Merseyside Police in the northwest of England have devised a harm reduction approach known as "Responsible Demand Enforcement". Merseyside Police developed a cooperative harm-reduction strategy with the Regional Health Authority to improve the prevention and treatment of drug problems, particularly with respect to the spread of HIV infection among injection drug users. The police are represented on Health Authority Drug Advisory Committees and employ Health Authority officers on police training courses involving the drugs/HIV issue. They have also supported the Health Authority by agreeing not to conduct surveillance on them, referring arrested drug offenders to services, not prosecuting for possession of syringes which are to be exchanged, and publicly supporting syringe exchange.

One of the most important features of the Merseyside Police strategy has been its emphasis on using resources to deal with drug traffickers while operating a cautioning policy toward drug users. "Cautioning", which has now been adopted to some extent by all Police Authorities in Great Britain, has been recommended by the Attorney General of the UK as an appropriate option for some classes of offense such as drug possession.

The overall effect of this policy is to steer users away from crime and possible imprisonment. In recent years the approach has been extended to ecstasy, amphetamine and cocaine as well as heroin. In the Netherlands, police have long been supportive of harm reduction programs, including de facto decriminalization of marijuana and tolerance zones; enforcement efforts are concentrated on large-scale traffickers and on ensuring a safe and peaceful environment. Some police stations in Amsterdam will provide clean syringes on an exchange basis. In Hamburg, Germany, a recent policy shift to harm reduction has been reflected in co-operation between police, health officials and drug users groups working together to help drug users access social services.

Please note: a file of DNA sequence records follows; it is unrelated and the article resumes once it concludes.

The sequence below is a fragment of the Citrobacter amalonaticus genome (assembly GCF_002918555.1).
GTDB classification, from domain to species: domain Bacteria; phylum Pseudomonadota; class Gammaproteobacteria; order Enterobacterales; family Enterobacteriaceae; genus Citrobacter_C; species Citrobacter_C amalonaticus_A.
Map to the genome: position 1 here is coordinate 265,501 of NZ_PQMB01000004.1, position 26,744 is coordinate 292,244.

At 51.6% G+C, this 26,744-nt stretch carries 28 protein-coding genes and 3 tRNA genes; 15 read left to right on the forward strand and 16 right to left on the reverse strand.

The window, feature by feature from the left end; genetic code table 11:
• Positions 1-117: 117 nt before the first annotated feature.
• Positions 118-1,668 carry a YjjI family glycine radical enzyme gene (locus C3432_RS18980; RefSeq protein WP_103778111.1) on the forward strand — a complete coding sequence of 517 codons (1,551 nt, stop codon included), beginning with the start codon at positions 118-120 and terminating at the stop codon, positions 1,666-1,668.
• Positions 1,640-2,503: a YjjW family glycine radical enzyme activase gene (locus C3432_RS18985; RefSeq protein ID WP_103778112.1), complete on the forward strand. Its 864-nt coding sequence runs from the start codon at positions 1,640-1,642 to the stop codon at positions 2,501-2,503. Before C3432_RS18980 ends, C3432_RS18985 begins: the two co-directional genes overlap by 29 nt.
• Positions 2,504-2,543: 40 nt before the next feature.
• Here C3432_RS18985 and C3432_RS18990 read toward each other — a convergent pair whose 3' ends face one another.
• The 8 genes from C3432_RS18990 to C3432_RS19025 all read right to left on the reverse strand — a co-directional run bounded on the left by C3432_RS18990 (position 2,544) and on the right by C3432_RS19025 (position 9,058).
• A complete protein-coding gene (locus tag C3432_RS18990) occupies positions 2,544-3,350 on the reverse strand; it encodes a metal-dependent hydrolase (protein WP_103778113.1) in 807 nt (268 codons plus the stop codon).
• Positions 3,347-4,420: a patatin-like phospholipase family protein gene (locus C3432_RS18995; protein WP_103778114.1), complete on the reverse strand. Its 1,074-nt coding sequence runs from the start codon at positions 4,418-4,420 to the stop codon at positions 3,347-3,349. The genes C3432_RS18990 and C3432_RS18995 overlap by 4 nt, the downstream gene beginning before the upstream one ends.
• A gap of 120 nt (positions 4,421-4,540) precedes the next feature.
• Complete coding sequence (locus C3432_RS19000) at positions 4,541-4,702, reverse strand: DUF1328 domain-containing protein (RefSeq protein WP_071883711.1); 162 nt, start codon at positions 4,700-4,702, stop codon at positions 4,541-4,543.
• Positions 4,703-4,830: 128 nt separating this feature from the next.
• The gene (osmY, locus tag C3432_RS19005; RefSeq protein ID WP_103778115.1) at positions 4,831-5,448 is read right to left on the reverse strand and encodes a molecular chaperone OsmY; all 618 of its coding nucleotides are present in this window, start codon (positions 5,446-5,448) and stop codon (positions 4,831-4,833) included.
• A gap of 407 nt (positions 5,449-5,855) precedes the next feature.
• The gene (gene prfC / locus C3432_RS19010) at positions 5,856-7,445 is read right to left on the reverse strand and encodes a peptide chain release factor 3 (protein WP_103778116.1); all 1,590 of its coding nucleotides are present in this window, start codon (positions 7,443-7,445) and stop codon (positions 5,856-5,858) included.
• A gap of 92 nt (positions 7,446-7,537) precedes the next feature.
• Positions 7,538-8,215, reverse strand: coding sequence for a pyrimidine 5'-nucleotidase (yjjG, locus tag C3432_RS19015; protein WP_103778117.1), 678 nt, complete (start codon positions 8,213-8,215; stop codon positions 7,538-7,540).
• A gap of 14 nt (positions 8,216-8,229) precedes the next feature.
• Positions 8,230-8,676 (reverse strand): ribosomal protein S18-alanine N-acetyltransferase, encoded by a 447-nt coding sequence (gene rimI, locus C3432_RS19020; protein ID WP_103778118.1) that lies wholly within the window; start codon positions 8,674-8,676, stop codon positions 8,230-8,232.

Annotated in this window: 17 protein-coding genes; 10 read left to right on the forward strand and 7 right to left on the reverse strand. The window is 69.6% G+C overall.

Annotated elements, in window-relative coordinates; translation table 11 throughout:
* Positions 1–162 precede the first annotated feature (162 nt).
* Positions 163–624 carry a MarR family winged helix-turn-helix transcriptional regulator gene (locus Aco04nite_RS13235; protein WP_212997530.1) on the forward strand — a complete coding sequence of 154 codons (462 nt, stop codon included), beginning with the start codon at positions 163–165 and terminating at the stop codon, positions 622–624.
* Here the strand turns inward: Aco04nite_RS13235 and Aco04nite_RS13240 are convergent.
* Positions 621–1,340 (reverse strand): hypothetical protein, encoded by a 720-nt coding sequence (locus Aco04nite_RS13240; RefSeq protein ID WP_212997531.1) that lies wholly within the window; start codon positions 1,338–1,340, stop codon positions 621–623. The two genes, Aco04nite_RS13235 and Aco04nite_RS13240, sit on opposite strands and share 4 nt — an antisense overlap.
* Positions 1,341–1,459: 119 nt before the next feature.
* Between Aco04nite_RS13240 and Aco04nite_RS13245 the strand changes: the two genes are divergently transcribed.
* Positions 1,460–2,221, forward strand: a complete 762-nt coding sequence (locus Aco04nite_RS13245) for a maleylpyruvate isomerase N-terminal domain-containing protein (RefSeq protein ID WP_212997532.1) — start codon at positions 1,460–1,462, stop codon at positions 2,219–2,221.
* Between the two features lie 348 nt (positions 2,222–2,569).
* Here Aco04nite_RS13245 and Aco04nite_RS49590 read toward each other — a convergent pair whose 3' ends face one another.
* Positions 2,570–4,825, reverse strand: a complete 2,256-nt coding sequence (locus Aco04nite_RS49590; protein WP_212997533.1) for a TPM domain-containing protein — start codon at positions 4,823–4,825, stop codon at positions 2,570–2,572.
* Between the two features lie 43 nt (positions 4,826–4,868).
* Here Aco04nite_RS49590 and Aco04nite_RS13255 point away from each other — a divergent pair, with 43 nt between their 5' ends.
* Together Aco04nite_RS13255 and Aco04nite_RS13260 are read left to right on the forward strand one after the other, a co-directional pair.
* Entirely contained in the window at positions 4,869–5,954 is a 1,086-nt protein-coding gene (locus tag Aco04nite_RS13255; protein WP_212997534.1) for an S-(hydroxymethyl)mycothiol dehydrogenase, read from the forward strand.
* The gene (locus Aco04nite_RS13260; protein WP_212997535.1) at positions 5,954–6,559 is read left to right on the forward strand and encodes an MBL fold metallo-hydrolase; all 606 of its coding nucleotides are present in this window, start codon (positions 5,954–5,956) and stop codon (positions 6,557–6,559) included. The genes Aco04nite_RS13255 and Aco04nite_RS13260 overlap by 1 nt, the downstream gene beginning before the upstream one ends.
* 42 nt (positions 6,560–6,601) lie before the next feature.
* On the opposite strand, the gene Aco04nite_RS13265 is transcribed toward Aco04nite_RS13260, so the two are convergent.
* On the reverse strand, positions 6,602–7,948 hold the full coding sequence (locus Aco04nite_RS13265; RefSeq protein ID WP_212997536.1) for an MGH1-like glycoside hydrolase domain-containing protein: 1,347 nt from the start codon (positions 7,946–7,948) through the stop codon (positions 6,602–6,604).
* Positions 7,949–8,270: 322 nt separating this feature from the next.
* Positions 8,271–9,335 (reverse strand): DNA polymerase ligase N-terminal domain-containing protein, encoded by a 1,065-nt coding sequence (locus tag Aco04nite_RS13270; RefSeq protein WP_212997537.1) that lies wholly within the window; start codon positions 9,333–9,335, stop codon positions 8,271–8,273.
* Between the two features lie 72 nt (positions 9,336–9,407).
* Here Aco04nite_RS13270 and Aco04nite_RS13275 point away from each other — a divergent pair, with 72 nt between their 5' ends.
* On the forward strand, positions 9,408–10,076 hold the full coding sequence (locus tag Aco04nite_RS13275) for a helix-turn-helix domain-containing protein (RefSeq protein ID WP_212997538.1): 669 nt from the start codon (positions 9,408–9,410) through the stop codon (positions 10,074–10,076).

"Tolerance Areas"
One innovative harm reduction approach being practised in several European cities involves toleration by authorities of facilities known as "injection rooms", "health rooms", "contact centers" or similar terms. These are facilities where drug users can get together, and obtain clean injection equipment, condoms, advice, medical attention and so forth. The majority of these places allow users to remain anonymous. Some include space where drug users, including injectors, can take drugs in a comparatively safe environment. This is regarded as better than the open injection of illicit drugs in public places of consumption of drugs in "shooting galleries" that are usually unhygienic and controlled by drug dealers. The Sisters of Charity in Sydney, Australia, will open safe injection rooms on a pilot basis in early 2000.

Alcohol Programs
Moderate drinking programs: One means of reducing the harms associated with alcohol is to teach people to consume alcohol in a moderate or sensible manner.